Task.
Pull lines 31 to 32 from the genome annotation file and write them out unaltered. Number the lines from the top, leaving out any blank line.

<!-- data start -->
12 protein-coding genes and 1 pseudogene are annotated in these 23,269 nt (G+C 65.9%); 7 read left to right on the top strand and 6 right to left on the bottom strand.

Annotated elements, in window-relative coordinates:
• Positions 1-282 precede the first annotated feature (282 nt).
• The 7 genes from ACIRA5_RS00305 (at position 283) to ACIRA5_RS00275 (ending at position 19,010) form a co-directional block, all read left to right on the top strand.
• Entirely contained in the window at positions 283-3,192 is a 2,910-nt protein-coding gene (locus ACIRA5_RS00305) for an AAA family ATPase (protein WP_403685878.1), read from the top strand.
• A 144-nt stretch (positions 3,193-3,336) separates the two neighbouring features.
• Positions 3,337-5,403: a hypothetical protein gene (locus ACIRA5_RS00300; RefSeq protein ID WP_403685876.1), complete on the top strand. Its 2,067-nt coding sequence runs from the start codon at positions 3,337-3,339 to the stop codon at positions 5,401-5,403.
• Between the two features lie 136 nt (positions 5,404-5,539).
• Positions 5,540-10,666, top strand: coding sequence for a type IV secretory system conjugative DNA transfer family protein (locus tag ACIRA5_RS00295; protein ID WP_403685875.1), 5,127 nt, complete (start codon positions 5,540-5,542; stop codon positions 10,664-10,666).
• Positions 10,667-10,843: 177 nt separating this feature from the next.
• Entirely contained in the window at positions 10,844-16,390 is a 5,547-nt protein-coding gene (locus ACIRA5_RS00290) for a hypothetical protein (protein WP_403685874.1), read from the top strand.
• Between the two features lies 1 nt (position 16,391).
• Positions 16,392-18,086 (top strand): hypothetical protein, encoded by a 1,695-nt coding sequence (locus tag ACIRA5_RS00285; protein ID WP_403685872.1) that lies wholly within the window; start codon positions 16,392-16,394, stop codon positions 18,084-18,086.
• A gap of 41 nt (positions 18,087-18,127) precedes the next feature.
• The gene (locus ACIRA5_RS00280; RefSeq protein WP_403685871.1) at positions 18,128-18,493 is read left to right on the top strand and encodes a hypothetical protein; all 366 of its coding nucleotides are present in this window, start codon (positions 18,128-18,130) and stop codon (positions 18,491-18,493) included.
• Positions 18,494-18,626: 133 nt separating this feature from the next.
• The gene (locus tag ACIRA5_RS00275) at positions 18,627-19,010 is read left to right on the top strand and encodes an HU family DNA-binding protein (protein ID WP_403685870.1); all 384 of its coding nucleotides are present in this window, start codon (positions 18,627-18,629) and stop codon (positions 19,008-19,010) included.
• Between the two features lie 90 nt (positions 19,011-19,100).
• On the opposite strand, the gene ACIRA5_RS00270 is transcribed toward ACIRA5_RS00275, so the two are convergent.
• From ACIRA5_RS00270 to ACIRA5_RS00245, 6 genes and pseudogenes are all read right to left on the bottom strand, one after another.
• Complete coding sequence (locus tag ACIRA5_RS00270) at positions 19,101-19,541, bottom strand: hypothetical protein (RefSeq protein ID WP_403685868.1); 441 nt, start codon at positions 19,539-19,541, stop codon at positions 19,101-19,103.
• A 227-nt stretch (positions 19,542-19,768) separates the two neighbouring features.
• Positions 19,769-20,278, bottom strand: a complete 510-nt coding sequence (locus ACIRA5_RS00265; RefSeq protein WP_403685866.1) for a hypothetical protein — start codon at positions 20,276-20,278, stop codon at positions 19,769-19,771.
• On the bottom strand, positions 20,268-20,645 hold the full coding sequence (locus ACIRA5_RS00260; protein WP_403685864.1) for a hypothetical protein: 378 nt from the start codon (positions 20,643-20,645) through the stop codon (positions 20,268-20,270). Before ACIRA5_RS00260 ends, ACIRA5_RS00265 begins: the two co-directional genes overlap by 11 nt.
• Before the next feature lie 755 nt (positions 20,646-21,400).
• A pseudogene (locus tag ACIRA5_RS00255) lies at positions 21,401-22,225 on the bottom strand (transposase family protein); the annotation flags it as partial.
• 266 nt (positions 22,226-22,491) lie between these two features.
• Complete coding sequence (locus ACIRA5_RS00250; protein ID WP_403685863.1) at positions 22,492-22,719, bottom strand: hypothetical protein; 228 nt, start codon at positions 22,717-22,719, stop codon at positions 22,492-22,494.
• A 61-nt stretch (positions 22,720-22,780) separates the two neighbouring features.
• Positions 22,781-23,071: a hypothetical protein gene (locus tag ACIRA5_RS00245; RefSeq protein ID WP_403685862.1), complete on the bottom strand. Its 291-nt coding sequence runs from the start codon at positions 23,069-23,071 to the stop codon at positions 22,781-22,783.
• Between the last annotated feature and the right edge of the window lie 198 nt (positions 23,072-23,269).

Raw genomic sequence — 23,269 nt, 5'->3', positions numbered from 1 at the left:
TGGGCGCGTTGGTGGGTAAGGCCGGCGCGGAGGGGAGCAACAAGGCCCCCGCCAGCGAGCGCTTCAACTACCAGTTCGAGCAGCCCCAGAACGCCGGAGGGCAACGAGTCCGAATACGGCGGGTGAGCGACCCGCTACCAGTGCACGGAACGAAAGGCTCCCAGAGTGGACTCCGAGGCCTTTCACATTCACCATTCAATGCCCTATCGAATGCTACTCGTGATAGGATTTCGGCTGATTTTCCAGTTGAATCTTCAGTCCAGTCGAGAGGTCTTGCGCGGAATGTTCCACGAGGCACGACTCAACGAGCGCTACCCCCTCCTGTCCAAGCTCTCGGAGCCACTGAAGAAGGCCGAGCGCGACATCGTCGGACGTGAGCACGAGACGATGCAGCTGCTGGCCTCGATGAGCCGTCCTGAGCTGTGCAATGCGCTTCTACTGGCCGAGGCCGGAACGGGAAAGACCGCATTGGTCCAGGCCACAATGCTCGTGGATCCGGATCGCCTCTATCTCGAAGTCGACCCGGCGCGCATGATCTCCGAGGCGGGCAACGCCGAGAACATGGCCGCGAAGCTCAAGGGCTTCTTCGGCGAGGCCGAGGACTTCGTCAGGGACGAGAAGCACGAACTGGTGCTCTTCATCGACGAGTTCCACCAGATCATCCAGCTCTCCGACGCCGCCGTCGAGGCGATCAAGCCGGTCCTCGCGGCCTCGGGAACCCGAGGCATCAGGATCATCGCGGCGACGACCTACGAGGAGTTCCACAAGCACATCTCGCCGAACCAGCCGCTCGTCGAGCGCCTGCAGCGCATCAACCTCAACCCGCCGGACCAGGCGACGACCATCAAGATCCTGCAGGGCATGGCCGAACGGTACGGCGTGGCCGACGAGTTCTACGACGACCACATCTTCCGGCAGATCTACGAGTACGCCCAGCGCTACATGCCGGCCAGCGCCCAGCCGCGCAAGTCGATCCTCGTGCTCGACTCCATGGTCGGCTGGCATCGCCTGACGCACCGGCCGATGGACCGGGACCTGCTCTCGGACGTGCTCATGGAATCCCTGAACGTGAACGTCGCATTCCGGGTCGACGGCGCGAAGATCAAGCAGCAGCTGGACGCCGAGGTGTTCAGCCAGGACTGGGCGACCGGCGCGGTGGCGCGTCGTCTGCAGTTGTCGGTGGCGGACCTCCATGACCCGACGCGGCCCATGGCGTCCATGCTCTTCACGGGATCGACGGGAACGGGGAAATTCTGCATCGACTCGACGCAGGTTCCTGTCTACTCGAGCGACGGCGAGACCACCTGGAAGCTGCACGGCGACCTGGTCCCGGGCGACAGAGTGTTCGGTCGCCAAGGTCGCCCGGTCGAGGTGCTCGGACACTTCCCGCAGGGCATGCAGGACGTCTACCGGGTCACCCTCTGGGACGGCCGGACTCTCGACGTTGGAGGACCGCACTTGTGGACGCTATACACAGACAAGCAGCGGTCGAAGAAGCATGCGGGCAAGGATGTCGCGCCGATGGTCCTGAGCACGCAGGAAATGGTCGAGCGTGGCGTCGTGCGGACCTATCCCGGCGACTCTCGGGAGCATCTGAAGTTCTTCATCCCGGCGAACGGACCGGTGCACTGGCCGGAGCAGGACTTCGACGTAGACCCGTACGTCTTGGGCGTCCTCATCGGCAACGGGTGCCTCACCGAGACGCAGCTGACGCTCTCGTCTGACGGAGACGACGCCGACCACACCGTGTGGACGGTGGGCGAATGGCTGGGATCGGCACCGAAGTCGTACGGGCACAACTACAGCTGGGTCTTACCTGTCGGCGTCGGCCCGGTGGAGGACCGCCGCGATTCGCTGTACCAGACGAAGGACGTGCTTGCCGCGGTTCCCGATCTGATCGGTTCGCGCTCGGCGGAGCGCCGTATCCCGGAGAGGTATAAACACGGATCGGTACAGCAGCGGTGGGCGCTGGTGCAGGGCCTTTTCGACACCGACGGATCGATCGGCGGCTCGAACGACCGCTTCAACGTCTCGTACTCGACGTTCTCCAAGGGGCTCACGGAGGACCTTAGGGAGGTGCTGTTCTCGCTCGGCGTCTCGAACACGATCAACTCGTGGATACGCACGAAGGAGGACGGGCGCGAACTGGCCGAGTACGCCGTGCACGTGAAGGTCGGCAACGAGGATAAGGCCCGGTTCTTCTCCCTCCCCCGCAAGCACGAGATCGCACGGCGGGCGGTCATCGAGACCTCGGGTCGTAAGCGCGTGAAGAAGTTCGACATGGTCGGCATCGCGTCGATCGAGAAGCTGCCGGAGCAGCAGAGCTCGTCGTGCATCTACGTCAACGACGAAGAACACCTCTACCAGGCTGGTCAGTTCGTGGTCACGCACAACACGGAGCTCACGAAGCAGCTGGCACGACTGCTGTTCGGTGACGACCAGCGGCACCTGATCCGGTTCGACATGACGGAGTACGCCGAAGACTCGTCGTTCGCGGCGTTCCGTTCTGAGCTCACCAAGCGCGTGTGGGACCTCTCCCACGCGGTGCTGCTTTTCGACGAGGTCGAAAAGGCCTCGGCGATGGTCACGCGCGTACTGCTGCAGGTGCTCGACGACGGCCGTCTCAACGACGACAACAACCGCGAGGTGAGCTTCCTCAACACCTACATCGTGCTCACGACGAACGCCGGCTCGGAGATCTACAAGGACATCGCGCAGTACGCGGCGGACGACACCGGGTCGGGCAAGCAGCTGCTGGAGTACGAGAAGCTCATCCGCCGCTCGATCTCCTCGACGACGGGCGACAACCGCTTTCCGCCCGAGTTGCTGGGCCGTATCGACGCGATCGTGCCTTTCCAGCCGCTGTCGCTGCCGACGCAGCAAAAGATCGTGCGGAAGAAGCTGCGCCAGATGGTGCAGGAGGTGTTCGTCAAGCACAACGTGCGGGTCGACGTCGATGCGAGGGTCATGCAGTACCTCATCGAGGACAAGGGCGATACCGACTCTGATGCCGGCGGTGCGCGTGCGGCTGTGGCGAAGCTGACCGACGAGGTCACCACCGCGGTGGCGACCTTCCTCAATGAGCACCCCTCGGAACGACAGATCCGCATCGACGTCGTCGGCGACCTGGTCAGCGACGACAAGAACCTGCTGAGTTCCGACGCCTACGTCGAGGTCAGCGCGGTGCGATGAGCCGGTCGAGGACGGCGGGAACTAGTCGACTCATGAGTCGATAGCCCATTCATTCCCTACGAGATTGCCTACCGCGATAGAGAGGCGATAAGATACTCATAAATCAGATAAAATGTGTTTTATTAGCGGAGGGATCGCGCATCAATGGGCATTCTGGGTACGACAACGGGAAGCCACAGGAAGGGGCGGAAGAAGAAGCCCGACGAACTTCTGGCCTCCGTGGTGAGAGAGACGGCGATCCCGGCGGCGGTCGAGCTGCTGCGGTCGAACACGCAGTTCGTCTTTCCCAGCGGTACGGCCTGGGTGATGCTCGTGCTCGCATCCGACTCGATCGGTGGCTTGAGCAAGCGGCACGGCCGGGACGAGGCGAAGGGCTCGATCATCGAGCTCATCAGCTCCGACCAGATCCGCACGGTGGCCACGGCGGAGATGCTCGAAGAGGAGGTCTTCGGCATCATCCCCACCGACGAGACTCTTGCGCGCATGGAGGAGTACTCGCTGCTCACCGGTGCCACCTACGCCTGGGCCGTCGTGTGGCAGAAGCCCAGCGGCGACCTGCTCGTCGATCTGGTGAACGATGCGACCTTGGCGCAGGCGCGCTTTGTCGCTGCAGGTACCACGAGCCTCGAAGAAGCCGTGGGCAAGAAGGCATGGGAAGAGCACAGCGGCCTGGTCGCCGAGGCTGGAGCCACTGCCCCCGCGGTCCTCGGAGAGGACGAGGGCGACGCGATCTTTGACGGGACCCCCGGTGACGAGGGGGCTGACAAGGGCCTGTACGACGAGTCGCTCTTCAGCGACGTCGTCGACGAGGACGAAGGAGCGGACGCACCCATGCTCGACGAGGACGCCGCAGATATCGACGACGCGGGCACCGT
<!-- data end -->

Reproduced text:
• Between the last annotated feature and the right edge of the window lie 198 nt (positions 23,072-23,269).

Raw genomic sequence — 23,269 nt, 5'->3', positions numbered from 1 at the left: